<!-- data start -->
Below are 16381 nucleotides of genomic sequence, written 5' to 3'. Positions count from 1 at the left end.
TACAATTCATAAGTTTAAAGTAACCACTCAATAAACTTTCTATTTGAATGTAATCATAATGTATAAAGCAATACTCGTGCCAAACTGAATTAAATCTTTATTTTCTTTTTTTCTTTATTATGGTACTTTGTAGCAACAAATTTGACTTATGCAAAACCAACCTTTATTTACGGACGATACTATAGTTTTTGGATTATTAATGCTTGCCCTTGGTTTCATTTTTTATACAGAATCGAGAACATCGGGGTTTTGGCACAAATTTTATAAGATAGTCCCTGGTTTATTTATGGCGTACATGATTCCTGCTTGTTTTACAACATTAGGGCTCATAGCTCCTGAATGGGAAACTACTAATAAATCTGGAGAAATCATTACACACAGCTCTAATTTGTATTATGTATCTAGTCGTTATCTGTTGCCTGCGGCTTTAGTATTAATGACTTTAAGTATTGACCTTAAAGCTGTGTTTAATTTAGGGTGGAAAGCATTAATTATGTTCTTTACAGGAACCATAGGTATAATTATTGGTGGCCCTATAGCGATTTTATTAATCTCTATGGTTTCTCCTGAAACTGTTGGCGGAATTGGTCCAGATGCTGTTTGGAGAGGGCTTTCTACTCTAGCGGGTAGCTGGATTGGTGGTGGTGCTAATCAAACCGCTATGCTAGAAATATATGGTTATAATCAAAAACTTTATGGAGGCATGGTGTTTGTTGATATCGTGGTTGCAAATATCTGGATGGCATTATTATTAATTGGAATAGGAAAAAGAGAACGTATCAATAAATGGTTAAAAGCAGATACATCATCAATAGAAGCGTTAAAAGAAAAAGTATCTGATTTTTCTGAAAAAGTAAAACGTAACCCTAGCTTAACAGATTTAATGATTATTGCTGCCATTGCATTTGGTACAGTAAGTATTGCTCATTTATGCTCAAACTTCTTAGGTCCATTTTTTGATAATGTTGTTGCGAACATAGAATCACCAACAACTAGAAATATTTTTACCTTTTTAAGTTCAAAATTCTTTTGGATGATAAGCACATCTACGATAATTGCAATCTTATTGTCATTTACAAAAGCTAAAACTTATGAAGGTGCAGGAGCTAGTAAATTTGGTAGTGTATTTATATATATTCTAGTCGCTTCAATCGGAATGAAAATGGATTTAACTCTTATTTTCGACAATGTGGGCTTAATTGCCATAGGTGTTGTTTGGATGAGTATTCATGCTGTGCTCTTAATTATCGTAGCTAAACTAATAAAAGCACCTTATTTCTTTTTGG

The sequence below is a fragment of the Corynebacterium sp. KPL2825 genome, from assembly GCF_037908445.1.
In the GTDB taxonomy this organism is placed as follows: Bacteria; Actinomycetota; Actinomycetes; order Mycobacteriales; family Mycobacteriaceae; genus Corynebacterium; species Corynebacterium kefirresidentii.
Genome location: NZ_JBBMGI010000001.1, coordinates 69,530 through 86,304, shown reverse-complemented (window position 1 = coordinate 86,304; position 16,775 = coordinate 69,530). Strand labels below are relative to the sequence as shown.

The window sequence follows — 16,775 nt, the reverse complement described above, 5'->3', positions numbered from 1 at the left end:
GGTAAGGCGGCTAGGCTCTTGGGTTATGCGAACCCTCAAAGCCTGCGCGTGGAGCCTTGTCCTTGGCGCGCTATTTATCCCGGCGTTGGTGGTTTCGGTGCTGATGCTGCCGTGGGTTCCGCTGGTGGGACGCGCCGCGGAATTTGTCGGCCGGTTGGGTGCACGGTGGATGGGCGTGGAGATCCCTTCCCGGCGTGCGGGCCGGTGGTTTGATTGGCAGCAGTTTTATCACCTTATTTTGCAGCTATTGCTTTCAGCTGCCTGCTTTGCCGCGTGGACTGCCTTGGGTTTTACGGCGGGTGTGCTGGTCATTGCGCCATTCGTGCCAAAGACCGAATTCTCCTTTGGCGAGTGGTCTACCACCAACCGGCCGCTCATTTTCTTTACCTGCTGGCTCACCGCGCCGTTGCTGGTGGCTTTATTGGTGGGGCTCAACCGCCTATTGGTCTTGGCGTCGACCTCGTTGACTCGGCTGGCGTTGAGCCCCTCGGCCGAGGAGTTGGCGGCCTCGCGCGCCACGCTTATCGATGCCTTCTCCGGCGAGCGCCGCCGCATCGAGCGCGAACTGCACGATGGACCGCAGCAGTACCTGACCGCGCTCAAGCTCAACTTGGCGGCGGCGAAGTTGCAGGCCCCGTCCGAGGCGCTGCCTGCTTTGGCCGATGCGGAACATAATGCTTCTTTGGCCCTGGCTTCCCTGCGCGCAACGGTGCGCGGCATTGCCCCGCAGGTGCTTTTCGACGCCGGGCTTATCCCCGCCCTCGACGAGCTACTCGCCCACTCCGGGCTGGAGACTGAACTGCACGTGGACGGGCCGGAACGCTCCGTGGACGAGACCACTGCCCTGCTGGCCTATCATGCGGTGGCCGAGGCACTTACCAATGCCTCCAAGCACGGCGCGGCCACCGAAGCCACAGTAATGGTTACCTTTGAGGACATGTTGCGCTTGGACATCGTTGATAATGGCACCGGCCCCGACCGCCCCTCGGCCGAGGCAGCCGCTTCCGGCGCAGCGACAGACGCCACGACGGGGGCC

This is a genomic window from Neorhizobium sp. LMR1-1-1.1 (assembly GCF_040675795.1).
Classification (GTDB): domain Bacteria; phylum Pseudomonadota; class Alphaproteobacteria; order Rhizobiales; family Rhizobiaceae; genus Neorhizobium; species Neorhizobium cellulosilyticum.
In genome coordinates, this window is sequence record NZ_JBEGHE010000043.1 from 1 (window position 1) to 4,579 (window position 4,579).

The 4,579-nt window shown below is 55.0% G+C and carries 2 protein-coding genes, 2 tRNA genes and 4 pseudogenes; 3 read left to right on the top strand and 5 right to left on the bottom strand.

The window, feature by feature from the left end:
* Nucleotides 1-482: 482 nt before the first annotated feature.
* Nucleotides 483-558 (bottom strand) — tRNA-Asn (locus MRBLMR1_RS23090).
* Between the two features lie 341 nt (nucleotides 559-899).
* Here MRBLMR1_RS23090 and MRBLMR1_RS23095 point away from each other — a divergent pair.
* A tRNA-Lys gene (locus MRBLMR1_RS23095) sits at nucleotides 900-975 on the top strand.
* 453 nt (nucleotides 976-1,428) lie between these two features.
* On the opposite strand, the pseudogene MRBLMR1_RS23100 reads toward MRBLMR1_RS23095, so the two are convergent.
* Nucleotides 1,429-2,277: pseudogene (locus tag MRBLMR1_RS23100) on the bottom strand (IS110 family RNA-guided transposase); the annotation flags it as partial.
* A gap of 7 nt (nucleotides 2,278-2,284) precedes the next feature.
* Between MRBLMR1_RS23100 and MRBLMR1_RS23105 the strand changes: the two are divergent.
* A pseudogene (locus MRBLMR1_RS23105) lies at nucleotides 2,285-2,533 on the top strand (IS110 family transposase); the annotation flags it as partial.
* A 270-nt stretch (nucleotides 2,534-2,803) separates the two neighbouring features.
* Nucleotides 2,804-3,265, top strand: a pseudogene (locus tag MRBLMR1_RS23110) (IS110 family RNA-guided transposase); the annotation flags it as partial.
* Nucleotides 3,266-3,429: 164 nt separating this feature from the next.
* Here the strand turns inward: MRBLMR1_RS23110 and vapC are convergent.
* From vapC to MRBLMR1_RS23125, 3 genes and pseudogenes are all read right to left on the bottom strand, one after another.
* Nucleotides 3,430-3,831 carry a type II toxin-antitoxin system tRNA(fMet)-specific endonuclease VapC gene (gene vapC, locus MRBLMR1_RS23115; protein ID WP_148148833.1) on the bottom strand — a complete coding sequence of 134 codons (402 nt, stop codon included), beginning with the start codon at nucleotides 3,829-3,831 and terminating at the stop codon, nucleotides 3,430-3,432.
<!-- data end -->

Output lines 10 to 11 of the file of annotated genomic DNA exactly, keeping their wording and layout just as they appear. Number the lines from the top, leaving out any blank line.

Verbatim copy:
In genome coordinates, this window is sequence record NZ_JBEGHE010000043.1 from 1 (window position 1) to 4,579 (window position 4,579).

The 4,579-nt window shown below is 55.0% G+C and carries 2 protein-coding genes, 2 tRNA genes and 4 pseudogenes; 3 read left to right on the top strand and 5 right to left on the bottom strand.